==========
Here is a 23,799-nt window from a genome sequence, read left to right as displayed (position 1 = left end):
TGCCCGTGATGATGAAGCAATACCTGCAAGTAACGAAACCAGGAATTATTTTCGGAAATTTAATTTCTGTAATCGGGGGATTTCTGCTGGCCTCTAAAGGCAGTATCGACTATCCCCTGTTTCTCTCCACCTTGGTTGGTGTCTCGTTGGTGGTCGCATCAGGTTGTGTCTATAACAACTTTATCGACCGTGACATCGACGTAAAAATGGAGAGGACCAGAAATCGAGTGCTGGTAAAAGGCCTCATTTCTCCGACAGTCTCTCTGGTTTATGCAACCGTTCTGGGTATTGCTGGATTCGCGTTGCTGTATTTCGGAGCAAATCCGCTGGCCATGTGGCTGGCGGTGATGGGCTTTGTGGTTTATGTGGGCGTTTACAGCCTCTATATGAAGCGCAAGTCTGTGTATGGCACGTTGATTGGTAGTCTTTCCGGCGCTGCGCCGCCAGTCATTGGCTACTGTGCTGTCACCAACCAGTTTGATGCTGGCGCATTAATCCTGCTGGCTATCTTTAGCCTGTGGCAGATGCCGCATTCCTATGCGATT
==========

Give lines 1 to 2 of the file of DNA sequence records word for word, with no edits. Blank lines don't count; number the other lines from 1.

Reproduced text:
Here is a 23,799-nt window from a genome sequence, read left to right as displayed (position 1 = left end):
TGCCCGTGATGATGAAGCAATACCTGCAAGTAACGAAACCAGGAATTATTTTCGGAAATTTAATTTCTGTAATCGGGGGATTTCTGCTGGCCTCTAAAGGCAGTATCGACTATCCCCTGTTTCTCTCCACCTTGGTTGGTGTCTCGTTGGTGGTCGCATCAGGTTGTGTCTATAACAACTTTATCGACCGTGACATCGACGTAAAAATGGAGAGGACCAGAAATCGAGTGCTGGTAAAAGGCCTCATTTCTCCGACAGTCTCTCTGGTTTATGCAACCGTTCTGGGTATTGCTGGATTCGCGTTGCTGTATTTCGGAGCAAATCCGCTGGCCATGTGGCTGGCGGTGATGGGCTTTGTGGTTTATGTGGGCGTTTACAGCCTCTATATGAAGCGCAAGTCTGTGTATGGCACGTTGATTGGTAGTCTTTCCGGCGCTGCGCCGCCAGTCATTGGCTACTGTGCTGTCACCAACCAGTTTGATGCTGGCGCATTAATCCTGCTGGCTATCTTTAGCCTGTGGCAGATGCCGCATTCCTATGCGATT